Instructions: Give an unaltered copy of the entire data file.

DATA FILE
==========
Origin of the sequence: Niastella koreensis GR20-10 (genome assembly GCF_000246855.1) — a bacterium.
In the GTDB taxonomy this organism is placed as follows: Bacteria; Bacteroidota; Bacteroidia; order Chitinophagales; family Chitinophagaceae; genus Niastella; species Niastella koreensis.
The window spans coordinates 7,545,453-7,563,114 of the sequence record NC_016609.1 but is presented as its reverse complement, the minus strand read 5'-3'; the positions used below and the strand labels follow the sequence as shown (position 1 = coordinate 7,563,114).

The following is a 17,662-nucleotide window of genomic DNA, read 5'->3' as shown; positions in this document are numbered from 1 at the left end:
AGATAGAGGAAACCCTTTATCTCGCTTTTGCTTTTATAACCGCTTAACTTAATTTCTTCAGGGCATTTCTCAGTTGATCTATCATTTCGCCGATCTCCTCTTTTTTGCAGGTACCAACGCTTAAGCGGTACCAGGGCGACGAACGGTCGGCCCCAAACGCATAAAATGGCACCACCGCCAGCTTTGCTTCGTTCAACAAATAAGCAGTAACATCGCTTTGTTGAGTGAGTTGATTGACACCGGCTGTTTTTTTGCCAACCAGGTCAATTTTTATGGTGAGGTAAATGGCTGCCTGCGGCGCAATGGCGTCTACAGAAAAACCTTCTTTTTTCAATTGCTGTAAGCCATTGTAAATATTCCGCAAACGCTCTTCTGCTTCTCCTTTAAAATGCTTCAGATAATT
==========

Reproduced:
Origin of the sequence: Niastella koreensis GR20-10 (genome assembly GCF_000246855.1) — a bacterium.
In the GTDB taxonomy this organism is placed as follows: Bacteria; Bacteroidota; Bacteroidia; order Chitinophagales; family Chitinophagaceae; genus Niastella; species Niastella koreensis.
The window spans coordinates 7,545,453-7,563,114 of the sequence record NC_016609.1 but is presented as its reverse complement, the minus strand read 5'-3'; the positions used below and the strand labels follow the sequence as shown (position 1 = coordinate 7,563,114).

The following is a 17,662-nucleotide window of genomic DNA, read 5'->3' as shown; positions in this document are numbered from 1 at the left end:
AGATAGAGGAAACCCTTTATCTCGCTTTTGCTTTTATAACCGCTTAACTTAATTTCTTCAGGGCATTTCTCAGTTGATCTATCATTTCGCCGATCTCCTCTTTTTTGCAGGTACCAACGCTTAAGCGGTACCAGGGCGACGAACGGTCGGCCCCAAACGCATAAAATGGCACCACCGCCAGCTTTGCTTCGTTCAACAAATAAGCAGTAACATCGCTTTGTTGAGTGAGTTGATTGACACCGGCTGTTTTTTTGCCAACCAGGTCAATTTTTATGGTGAGGTAAATGGCTGCCTGCGGCGCAATGGCGTCTACAGAAAAACCTTCTTTTTTCAATTGCTGTAAGCCATTGTAAATATTCCGCAAACGCTCTTCTGCTTCTCCTTTAAAATGCTTCAGATAATT